Down to Earth.
The second Manassas record sounded a lot like Stephen Stills 2 with better playing behind it, which wasn’t good enough for critics, most of whom panned Down The Road as second rate. It’s really not a bad record, a good half of which can hold its own with the material on the first Manassas record. Highlights include “Isn’t It About Time” (which features some blistering slide work), Hillman’s pretty “So Many Times,” a pair of winning south-of-the-border songs and the closing “Rollin’ My Stone.” Unfortunately, about half of the album could be accurately described as filler, including an apparently unconscious rewrite of The Rolling Stones’ “Let’s Spend The Night Together” as “City Junkies.” For Stills’ fans, Down The Road is still a worthwhile purchase. There’s no question that the man sounds better with a good working band behind him, especially when it includes extra piano, guitar and percussion. After listening to the lovely “Guaguancó de Veró,” which references his new relationship with Veronique Sanson (the pair married shortly before the release of this album), I’m convinced that Stills should pay a bongo player to follow him around everywhere. The undoing of Manassas wasn’t an uncertain future, but the pull of the past. Stills and Hillman would soon reunite with their former bands (CSN, The Byrds), and Manassas would be remembered as a felicitous, ephemeral alignment like Derek and the Dominos. Both bands deserved an encore, Manassas got theirs, only to find that half of their audience had left in the interim. The fault doesn’t lie with the musicians but the material, which spends too much time in the middle of the road. If you’re planning on buying three Stephen Stills records in your life, it’ll come down to this or Stephen Stills 2, so take your pick.
Original LP Version
A1. Isn’t It About Time (Stephen Stills) (3:02)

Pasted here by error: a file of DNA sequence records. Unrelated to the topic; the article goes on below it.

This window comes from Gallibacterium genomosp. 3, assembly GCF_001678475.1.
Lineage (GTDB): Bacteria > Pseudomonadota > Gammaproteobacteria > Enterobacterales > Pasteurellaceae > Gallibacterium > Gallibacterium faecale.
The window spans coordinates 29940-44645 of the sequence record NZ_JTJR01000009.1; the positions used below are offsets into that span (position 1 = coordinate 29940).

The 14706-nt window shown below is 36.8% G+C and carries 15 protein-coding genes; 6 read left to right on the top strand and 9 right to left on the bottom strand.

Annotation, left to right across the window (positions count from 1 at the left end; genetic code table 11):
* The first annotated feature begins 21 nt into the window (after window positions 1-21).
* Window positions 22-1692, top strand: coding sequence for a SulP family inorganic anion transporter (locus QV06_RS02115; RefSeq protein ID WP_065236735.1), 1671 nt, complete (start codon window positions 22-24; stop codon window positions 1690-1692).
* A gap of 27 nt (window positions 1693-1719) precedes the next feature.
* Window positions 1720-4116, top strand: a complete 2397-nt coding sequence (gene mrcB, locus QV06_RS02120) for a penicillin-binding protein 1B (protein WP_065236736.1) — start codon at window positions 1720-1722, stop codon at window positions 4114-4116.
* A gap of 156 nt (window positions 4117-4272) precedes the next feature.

A2. Lies (Chris Hillman) (2:55)
A3. Pensamiento (Stephen Stills/Nelson Escoto) (2:36)
A4. So Many Times (Chris Hillman/Stephen Stills) (3:30)
A5. Business On The Street (Stephen Stills) (2:55)
B1. Do You Remember The Americans (Stephen Stills) (2:05)
B2. Down The Road (Stephen Stills) (3:16)
B3. City Junkies (Stephen Stills) (2:50)
B4. Guanguancó de Veró (Stephen Stills/Joe Lala) (2:51)
B5. Rollin’ My Stone (Stephen Stills/Fuzzy Samuel) (4:50)
Stephen Stills (guitar, slide guitar, piano, organ, bass, and vocals), Paul Harris (piano and organ), Chris Hillman (guitar, bass, mandolin, and vocals), Joe Lala (congas, timbales, percussion, and vocals), Al Perkins (pedal steel guitar, guitar, and banjo), Fuzzy Samuel (bass and vocals), Dallas Taylor (drums) with Jerry Aiello (organ), Pat Arnold (vocals), Lachy Espinol (additional percussion), Guille Garcia (additional percussion), Sydney George (flute), Charlie Grimes (guitar), Joe Walsh (slide guitar), Bobby Whitlock (keyboards, vocals). Produced by Stephen Stills, Chris Hillman and Dallas Taylor; engineered by Ronald & Howard Albert, Jeff Guercio, Bill Halverson & Malcolm Cecil; mix-down engineering by Ronald & Howard Albert, Stephen Stills & Bill Halverson.
Photography by Bob Jenkins. Design by Bob Jenkins and Buddy Zoloth.
Released on elpee and 8-track on April 23, 1973 in the US (Atlantic, SD/TP 7250), the UK (Atlantic, K 40440), Germany (Atlantic, ATL 40 440), Israel (Atlantic, K 40440), Japan (Atlantic, P-8341A) and the Netherlands (Atlantic, ATL 40440) with lyrics innersleeve; reached #26 on the US charts and #33 on the UK charts. Israeli pressing has back cover variation.
- Re-issued on compact disc on November 1, 1988 in the US (Atlantic, 7250).
- Re-issued on compact disc in 2013 in Japan (Atlantic, WPCR-15258).